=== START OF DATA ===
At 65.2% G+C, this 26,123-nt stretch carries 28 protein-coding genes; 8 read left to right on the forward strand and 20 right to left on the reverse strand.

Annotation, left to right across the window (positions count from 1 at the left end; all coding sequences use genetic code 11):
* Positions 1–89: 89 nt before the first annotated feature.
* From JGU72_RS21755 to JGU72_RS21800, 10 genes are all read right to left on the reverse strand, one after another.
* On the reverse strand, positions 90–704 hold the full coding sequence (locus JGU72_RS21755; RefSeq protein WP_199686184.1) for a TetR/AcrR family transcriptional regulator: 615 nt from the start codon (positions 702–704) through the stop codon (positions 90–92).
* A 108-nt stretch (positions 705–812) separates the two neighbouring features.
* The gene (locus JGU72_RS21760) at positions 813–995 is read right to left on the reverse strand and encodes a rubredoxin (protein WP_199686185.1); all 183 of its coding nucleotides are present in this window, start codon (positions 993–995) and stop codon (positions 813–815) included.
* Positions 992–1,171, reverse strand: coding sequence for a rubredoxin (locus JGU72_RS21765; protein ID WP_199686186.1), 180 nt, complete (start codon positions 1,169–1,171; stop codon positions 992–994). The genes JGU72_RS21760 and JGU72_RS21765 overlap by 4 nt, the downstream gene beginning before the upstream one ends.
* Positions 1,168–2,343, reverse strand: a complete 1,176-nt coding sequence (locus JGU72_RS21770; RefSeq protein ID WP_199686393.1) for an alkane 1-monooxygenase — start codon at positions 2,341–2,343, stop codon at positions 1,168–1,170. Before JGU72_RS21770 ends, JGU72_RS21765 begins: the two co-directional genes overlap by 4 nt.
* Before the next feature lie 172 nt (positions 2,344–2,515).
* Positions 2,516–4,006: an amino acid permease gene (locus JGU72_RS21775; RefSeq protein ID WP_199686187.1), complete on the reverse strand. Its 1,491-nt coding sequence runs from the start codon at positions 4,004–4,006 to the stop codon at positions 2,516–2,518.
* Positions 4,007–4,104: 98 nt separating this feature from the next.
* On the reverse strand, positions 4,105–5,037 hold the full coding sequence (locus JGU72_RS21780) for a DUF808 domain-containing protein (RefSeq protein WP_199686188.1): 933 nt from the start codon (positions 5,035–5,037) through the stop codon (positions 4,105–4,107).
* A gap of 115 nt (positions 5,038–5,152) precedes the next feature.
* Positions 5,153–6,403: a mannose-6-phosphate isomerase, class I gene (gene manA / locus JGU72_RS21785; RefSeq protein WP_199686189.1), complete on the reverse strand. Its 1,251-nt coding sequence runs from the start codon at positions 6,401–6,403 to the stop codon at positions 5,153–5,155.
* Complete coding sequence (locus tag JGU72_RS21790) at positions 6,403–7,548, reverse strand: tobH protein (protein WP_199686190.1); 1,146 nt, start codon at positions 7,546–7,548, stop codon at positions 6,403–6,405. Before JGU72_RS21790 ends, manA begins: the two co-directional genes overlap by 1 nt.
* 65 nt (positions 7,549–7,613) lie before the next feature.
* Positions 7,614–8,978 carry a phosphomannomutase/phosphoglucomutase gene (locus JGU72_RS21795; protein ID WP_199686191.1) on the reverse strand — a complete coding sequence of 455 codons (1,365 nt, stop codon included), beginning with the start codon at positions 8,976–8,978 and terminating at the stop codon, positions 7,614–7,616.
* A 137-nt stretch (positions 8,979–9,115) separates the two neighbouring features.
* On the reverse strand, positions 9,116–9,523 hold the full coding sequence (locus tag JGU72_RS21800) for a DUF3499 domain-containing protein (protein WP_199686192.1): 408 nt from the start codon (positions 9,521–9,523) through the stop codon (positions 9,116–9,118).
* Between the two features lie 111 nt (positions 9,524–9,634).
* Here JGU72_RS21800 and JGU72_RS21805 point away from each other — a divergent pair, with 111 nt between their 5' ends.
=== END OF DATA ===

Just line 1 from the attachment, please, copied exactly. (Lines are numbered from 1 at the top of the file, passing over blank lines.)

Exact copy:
At 65.2% G+C, this 26,123-nt stretch carries 28 protein-coding genes; 8 read left to right on the forward strand and 20 right to left on the reverse strand.